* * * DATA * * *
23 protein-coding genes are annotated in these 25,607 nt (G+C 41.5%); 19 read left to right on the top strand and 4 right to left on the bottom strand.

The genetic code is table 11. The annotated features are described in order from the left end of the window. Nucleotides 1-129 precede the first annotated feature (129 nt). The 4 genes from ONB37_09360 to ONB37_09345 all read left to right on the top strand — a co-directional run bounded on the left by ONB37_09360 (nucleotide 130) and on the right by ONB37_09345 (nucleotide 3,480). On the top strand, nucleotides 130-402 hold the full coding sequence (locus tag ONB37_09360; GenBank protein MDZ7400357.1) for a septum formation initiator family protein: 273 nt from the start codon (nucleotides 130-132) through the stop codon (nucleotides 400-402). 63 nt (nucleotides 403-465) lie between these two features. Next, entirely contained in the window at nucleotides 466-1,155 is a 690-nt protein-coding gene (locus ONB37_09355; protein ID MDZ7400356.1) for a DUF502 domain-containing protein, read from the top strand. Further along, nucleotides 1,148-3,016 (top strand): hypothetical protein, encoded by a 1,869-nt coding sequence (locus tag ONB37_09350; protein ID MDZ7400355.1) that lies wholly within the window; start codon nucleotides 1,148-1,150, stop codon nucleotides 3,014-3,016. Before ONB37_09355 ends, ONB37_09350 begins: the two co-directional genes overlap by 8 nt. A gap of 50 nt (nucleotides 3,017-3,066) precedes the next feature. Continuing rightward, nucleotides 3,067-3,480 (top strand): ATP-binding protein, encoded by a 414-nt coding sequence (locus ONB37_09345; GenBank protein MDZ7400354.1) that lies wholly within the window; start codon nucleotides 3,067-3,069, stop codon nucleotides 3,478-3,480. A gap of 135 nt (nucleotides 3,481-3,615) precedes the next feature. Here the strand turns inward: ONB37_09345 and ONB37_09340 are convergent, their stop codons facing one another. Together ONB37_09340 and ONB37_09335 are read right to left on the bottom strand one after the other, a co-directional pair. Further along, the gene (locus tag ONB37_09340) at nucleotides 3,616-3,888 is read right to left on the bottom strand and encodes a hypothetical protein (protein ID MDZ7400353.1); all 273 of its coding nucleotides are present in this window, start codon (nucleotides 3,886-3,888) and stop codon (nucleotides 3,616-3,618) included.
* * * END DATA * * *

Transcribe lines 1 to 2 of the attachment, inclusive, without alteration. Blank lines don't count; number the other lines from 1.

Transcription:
23 protein-coding genes are annotated in these 25,607 nt (G+C 41.5%); 19 read left to right on the top strand and 4 right to left on the bottom strand.

The genetic code is table 11. The annotated features are described in order from the left end of the window. Nucleotides 1-129 precede the first annotated feature (129 nt). The 4 genes from ONB37_09360 to ONB37_09345 all read left to right on the top strand — a co-directional run bounded on the left by ONB37_09360 (nucleotide 130) and on the right by ONB37_09345 (nucleotide 3,480). On the top strand, nucleotides 130-402 hold the full coding sequence (locus tag ONB37_09360; GenBank protein MDZ7400357.1) for a septum formation initiator family protein: 273 nt from the start codon (nucleotides 130-132) through the stop codon (nucleotides 400-402). 63 nt (nucleotides 403-465) lie between these two features. Next, entirely contained in the window at nucleotides 466-1,155 is a 690-nt protein-coding gene (locus ONB37_09355; protein ID MDZ7400356.1) for a DUF502 domain-containing protein, read from the top strand. Further along, nucleotides 1,148-3,016 (top strand): hypothetical protein, encoded by a 1,869-nt coding sequence (locus tag ONB37_09350; protein ID MDZ7400355.1) that lies wholly within the window; start codon nucleotides 1,148-1,150, stop codon nucleotides 3,014-3,016. Before ONB37_09355 ends, ONB37_09350 begins: the two co-directional genes overlap by 8 nt. A gap of 50 nt (nucleotides 3,017-3,066) precedes the next feature. Continuing rightward, nucleotides 3,067-3,480 (top strand): ATP-binding protein, encoded by a 414-nt coding sequence (locus ONB37_09345; GenBank protein MDZ7400354.1) that lies wholly within the window; start codon nucleotides 3,067-3,069, stop codon nucleotides 3,478-3,480. A gap of 135 nt (nucleotides 3,481-3,615) precedes the next feature. Here the strand turns inward: ONB37_09345 and ONB37_09340 are convergent, their stop codons facing one another. Together ONB37_09340 and ONB37_09335 are read right to left on the bottom strand one after the other, a co-directional pair. Further along, the gene (locus tag ONB37_09340) at nucleotides 3,616-3,888 is read right to left on the bottom strand and encodes a hypothetical protein (protein ID MDZ7400353.1); all 273 of its coding nucleotides are present in this window, start codon (nucleotides 3,886-3,888) and stop codon (nucleotides 3,616-3,618) included.